Experts join heads on Caribbean cyber security

Cyber security topped the agenda as 60 technology professionals from 13 countries gathered in Curacao for the second day of a major regional technology conference.

The meeting is the eighth gathering of the Caribbean Network Operators Group (CaribNOG) and the sixth in a series of Caribbean meetings hosted by the Latin American and Caribbean Internet Addresses Registry (LACNIC).

The choice of venue for discussions about Internet security seemed fitting. Curacao is an exceptional Caribbean island, in that its critical Internet infrastructure development allows it to offer data centre services to a global market.

Because technology-based enterprise is such an important part of the country’s economy, cyber security is recognised as an important, said Shernon Osepa, manager of regional affairs for the Internet Society (ISOC) Latin America and the Caribbean, who is from Curacao.

“Curacao is not immune. We are facing the same challenges as the wider Caribbean. A lot of commercial banks in the region are being attacked, but they simply don’t report when these attacks are done. So we know that they are happening but we don’t know to what extent,” Osepa said.

“These attacks are being masterminded by people who are highly educated, technically competent and very knowledgeable about Caribbean security vulnerabilities. This is their full-time job. And it is a global industry.”

Osepa, alongside Albert Daniels, manager of stakeholder engagement for the Caribbean at the Internet Corporation for Assigned Names and Numbers (ICANN), delivered the day’s first presentations, which focused on the need to secure critical Caribbean Internet infrastructure.

“2013 was the year of the mega-breach,” Daniels said, explaining that the number of security breaches reported internationally hit a high last year, a trend that has continued in 2014.

Daniels said the region’s businesses, governments and citizens needed to be made to better understand the real-world repercussions of unsafe practices in the digital realm.

One important aspect of education, he said, was to develop the culture and capacity to report confirmed or suspected cases of identity theft and other kinds of Internet-based criminal activity.

“If you live in the Caribbean, don’t think that the hackers are not trying to use our systems to perpetuate their crime. Even in the countries where there are few reports, that simply means that attacks are continuing to occur but are going unreported.”

Without reporting, decision-makers are unable to make informed decisions to properly address cyber security issues, said Elgeline Martis, head of the Caribbean Cyber Emergency Response Team.

“We in the Caribbean are not collecting data, so we cannot support our decision makers in taking the right cyber security measures. We need to start collecting our own data,” she said.

“For example, if we collect data and we see that spam is a big issue, then we are able to tell decision-makers they should invest in solving problems with spam. You always need updated facts and figures to support informed decision-making.”

In the following session, Mark Kosters, chief technical officer with the American Registry of Internet Numbers (ARIN) and Carlos Martínez, chief technology officer at LACNIC, took a more practical and in-depth look at the nuts and bolts of Internet security. Martinez said he was “very, very disappointed” with the security industry because their operatives were being motivated by the wrong incentives. He compared digital security to national security.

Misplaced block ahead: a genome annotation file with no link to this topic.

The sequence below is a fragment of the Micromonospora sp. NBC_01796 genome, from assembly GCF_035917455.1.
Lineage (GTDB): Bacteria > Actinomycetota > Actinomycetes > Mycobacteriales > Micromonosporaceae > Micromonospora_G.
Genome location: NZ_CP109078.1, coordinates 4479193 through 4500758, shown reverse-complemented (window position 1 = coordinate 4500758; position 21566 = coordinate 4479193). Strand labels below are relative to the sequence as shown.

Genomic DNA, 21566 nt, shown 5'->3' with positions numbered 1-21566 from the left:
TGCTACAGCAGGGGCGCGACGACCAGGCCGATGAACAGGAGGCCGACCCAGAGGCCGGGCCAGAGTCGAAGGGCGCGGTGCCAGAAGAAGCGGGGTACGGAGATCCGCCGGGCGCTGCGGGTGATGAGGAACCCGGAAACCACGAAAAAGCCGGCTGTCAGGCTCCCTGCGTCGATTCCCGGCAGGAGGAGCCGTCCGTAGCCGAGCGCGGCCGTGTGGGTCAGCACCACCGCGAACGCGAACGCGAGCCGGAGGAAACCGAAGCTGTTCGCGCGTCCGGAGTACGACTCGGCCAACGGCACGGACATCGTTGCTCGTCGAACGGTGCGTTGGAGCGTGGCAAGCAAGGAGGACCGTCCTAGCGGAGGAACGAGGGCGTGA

“It works the same way as a private prison. Their best interest is to keep things in a bad state. Their best business comes about by having a bad security situation. What is the financial incentive for them to improve the overall security situation? The best interest of the private prison is to have many prisoners but is that in the best interest of society? No, but the financial incentives of the security industry are wrong.”

The final session of the day was a practical lab on network defense techniques, moderated by Fernando Gont of SI6 Networks.

“The best way to improve the security of your network is to break into it. You can’t defend a network if you don’t know how to attack it,” Gont said.

After the lab, which walked participants through many basic and advanced concepts of network vulnerability and risk mitigation, the formal part of the day ended on a collegial note, with participants lingering in pockets of conversation long after the official close of the final session. Many were making plans to regroup for more informal social networking.

Business meetings over meals and side meetings during coffee breaks are a regular and important feature of the weeklong conference, which attracts technology professionals of varied nationalities, representing diverse interests. Day Two attracted participants from Antigua, Argentina, Aruba, Belize, Curacao, Grenada, Mexico, St Lucia, St Vincent, T&T, USA, Uruguay and Venezuela.

CaribNOG 8-LACNIC Caribbean 6 covers a range of technology topics including cyber security, cloud computing, mobile broadband and other critical Internet infrastructure. Day Three will focus on critical Internet infrastructure, such as exchange points and routers. Sessions will be led by Bevil Wooding, founder and executive director of CaribNOG, Claire Craig, doctoral researcher at The University of the West Indies, Junior Mc Intyre, Caribbean Telecommunications Union project coordinator for the Caribbean Regional Communications Infrastructure Program (CARCIP), Chris Roberts, CARCIP St Lucia project coordinator, Nico Scheper, AMS-IX Caribbean and Arturo Servin, Google.

The event is being held at the Hilton Curacao, Willemstad from September 29 to October 3. 

More information is available on the official event and